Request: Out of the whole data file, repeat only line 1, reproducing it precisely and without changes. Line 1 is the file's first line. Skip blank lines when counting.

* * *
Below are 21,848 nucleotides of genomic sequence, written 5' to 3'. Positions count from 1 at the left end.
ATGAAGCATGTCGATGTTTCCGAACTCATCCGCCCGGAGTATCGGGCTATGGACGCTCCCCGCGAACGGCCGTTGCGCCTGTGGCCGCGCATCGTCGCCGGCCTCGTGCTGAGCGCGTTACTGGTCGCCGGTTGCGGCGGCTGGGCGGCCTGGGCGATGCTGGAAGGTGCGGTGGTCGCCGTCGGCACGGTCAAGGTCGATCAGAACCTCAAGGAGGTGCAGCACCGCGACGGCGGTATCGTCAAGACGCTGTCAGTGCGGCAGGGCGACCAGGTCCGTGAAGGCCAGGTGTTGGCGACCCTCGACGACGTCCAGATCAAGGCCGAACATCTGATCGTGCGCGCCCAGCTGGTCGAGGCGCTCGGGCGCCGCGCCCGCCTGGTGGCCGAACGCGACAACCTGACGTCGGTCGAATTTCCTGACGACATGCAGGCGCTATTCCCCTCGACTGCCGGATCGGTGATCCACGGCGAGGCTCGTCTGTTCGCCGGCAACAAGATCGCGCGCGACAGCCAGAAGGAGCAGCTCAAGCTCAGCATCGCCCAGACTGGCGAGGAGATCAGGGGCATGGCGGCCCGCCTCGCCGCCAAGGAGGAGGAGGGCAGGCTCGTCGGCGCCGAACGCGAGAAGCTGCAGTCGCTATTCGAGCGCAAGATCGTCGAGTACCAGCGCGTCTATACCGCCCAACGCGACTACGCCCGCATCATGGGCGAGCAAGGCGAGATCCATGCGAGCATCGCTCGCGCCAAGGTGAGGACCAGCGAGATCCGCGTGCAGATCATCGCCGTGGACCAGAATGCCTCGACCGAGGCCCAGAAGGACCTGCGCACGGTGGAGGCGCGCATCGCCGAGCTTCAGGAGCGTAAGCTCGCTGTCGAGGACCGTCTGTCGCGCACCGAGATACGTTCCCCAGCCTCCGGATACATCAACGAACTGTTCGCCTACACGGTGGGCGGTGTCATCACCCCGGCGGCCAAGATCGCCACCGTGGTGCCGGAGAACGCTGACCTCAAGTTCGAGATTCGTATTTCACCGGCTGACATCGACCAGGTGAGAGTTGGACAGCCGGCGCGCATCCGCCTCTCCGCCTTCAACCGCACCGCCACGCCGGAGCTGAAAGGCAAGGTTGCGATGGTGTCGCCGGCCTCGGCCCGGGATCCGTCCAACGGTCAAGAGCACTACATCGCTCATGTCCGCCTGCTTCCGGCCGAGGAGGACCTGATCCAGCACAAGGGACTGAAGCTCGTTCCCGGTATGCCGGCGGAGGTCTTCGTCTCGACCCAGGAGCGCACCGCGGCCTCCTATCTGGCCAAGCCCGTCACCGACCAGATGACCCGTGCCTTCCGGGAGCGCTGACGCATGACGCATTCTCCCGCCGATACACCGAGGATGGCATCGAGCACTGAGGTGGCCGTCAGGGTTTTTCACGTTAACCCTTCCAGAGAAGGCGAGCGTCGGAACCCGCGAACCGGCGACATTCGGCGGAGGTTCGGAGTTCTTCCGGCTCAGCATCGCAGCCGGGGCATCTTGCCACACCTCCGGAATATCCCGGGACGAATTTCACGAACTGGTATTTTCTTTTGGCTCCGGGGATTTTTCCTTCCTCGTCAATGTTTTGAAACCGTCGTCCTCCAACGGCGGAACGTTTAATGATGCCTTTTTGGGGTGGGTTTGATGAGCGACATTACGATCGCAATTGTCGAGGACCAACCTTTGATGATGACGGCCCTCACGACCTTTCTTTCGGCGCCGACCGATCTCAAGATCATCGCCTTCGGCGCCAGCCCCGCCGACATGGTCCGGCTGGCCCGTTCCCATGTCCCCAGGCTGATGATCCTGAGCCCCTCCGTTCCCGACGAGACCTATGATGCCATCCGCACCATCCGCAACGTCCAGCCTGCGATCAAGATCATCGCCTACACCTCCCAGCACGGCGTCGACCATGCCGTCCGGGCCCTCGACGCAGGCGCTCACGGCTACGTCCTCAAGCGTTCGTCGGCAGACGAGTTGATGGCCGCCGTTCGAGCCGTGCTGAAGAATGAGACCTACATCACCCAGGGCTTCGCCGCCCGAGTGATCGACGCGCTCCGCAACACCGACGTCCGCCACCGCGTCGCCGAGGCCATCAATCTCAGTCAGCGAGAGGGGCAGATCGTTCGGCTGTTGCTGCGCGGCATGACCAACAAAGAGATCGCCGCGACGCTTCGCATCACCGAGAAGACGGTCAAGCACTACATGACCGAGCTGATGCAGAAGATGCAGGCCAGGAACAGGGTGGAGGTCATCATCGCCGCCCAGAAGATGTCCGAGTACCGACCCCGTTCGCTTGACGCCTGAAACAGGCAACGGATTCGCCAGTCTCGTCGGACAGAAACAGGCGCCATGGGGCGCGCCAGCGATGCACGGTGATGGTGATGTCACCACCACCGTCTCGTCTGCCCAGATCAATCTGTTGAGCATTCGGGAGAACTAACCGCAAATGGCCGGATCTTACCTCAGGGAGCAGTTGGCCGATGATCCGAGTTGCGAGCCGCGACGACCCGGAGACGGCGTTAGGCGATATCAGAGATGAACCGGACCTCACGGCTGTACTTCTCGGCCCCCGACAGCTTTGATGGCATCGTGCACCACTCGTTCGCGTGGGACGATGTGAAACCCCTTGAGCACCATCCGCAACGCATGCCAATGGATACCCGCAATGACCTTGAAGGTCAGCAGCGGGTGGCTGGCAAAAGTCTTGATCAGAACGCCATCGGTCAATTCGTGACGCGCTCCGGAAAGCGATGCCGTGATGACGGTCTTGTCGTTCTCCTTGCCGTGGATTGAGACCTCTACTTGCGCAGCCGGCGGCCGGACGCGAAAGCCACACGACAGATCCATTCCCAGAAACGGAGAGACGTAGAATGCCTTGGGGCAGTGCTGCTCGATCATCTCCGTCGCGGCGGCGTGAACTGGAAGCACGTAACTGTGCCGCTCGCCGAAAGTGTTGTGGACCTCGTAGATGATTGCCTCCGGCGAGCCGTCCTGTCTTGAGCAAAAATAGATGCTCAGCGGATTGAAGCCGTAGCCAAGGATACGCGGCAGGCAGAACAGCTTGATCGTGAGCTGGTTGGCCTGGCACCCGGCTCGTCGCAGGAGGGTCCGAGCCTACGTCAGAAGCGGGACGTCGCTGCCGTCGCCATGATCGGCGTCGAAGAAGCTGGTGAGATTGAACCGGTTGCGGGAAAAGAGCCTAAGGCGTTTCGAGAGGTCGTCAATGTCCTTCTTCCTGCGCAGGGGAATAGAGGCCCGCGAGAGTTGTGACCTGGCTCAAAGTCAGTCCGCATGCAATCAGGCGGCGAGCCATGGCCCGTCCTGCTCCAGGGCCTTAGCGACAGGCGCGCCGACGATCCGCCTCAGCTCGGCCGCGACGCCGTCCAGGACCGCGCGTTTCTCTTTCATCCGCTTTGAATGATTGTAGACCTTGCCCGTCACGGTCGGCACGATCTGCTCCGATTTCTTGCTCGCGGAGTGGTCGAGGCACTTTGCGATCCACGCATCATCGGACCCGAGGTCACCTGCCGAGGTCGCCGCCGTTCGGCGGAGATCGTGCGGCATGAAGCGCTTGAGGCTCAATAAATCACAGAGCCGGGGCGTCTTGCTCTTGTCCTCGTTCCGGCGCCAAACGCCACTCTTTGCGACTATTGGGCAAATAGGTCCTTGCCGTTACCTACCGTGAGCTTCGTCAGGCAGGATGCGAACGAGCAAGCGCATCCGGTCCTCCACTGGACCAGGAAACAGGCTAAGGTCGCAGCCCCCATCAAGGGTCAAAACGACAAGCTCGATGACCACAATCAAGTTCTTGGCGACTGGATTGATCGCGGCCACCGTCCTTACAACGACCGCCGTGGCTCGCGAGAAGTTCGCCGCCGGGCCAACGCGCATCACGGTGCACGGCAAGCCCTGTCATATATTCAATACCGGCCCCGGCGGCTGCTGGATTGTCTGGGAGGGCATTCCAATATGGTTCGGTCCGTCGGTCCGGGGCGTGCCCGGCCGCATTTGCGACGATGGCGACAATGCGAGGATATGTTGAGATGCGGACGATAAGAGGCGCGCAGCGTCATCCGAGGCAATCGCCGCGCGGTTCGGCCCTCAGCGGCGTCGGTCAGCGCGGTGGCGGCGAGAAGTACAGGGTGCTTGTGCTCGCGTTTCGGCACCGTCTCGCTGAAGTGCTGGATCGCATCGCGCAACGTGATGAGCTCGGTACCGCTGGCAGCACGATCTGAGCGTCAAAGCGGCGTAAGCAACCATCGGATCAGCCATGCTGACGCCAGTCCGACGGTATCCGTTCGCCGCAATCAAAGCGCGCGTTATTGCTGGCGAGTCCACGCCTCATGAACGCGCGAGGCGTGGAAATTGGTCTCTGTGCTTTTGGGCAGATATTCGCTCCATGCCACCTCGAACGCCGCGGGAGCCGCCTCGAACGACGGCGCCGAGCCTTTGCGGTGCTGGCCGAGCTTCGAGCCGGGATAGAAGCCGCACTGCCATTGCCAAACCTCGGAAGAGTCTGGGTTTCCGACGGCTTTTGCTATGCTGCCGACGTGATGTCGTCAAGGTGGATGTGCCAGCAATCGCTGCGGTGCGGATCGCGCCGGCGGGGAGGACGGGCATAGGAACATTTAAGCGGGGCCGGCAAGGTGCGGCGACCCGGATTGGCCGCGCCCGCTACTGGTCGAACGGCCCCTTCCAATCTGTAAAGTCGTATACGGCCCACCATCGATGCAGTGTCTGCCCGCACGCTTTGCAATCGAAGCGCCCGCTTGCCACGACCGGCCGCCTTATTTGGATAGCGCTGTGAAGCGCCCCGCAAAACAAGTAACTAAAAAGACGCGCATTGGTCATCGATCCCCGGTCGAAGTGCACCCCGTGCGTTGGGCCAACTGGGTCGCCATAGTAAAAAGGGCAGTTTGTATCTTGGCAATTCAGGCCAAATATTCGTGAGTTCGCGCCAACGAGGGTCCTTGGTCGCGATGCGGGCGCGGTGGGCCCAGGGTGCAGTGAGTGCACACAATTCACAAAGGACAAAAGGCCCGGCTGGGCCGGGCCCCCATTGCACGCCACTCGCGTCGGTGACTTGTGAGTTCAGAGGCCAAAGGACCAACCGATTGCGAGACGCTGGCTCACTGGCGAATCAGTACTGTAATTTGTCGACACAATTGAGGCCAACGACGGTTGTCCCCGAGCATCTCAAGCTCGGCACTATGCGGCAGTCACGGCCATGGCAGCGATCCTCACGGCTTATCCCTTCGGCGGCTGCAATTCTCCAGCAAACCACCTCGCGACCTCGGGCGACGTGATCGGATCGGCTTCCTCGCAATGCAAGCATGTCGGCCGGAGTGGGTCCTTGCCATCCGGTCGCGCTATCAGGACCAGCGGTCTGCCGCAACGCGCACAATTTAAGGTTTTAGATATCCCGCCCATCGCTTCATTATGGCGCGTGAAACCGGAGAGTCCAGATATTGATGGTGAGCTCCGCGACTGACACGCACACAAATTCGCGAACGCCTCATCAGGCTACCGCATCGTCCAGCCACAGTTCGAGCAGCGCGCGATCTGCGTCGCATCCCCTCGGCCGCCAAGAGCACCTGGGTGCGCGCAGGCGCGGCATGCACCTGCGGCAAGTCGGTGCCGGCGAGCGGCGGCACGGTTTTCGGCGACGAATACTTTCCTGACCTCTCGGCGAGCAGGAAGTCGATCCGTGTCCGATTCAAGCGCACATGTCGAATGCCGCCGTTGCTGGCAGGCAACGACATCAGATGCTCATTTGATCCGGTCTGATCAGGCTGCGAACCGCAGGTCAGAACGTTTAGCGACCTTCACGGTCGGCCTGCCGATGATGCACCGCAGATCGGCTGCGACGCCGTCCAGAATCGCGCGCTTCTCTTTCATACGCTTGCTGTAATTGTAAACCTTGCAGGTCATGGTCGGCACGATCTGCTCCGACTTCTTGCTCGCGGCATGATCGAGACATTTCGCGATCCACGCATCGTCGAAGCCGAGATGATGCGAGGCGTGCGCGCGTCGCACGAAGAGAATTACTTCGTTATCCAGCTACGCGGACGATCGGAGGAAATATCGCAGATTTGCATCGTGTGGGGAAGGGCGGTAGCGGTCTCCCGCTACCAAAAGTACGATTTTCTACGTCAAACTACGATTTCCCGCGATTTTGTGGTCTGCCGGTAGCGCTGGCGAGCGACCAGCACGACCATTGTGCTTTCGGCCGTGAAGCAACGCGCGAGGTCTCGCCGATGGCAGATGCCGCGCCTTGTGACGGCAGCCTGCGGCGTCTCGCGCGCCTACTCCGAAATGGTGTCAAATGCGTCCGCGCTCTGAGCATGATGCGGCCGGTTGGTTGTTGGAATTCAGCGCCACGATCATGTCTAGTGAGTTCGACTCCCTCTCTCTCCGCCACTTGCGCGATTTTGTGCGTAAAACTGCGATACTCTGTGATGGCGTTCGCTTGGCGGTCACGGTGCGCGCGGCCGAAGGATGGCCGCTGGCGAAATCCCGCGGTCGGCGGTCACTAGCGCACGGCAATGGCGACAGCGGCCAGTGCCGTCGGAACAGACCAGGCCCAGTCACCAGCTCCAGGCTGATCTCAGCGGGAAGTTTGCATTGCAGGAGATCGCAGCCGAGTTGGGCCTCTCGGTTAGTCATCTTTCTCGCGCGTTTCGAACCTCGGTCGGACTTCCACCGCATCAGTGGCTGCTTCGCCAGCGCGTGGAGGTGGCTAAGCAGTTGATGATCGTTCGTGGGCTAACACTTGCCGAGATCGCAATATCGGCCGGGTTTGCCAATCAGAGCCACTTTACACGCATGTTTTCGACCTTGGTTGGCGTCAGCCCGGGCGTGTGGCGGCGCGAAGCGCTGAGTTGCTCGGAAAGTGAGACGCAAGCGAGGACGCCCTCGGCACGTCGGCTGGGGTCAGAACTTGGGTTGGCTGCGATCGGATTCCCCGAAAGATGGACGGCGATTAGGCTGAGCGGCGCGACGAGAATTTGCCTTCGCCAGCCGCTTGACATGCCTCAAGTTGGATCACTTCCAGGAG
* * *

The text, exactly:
Below are 21,848 nucleotides of genomic sequence, written 5' to 3'. Positions count from 1 at the left end.